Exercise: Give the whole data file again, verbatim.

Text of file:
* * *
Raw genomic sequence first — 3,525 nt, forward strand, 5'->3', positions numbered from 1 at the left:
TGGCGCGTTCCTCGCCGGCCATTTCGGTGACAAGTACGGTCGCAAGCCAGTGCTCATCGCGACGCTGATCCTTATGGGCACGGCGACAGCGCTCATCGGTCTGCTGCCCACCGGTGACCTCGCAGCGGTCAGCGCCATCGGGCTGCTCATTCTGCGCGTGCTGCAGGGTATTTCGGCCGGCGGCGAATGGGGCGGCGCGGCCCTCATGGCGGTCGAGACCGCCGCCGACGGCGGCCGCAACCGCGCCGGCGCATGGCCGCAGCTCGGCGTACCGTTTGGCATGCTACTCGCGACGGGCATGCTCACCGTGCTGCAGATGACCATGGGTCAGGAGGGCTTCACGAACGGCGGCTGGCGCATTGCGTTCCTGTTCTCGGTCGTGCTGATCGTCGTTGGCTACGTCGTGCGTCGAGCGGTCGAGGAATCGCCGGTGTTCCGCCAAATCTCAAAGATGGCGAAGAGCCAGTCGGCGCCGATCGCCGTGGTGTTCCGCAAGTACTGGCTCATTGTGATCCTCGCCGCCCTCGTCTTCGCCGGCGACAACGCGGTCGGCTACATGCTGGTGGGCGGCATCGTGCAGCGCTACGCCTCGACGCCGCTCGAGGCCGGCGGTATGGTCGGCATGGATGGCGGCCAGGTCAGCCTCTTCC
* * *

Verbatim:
Raw genomic sequence first — 3,525 nt, forward strand, 5'->3', positions numbered from 1 at the left:
TGGCGCGTTCCTCGCCGGCCATTTCGGTGACAAGTACGGTCGCAAGCCAGTGCTCATCGCGACGCTGATCCTTATGGGCACGGCGACAGCGCTCATCGGTCTGCTGCCCACCGGTGACCTCGCAGCGGTCAGCGCCATCGGGCTGCTCATTCTGCGCGTGCTGCAGGGTATTTCGGCCGGCGGCGAATGGGGCGGCGCGGCCCTCATGGCGGTCGAGACCGCCGCCGACGGCGGCCGCAACCGCGCCGGCGCATGGCCGCAGCTCGGCGTACCGTTTGGCATGCTACTCGCGACGGGCATGCTCACCGTGCTGCAGATGACCATGGGTCAGGAGGGCTTCACGAACGGCGGCTGGCGCATTGCGTTCCTGTTCTCGGTCGTGCTGATCGTCGTTGGCTACGTCGTGCGTCGAGCGGTCGAGGAATCGCCGGTGTTCCGCCAAATCTCAAAGATGGCGAAGAGCCAGTCGGCGCCGATCGCCGTGGTGTTCCGCAAGTACTGGCTCATTGTGATCCTCGCCGCCCTCGTCTTCGCCGGCGACAACGCGGTCGGCTACATGCTGGTGGGCGGCATCGTGCAGCGCTACGCCTCGACGCCGCTCGAGGCCGGCGGTATGGTCGGCATGGATGGCGGCCAGGTCAGCCTCTTCC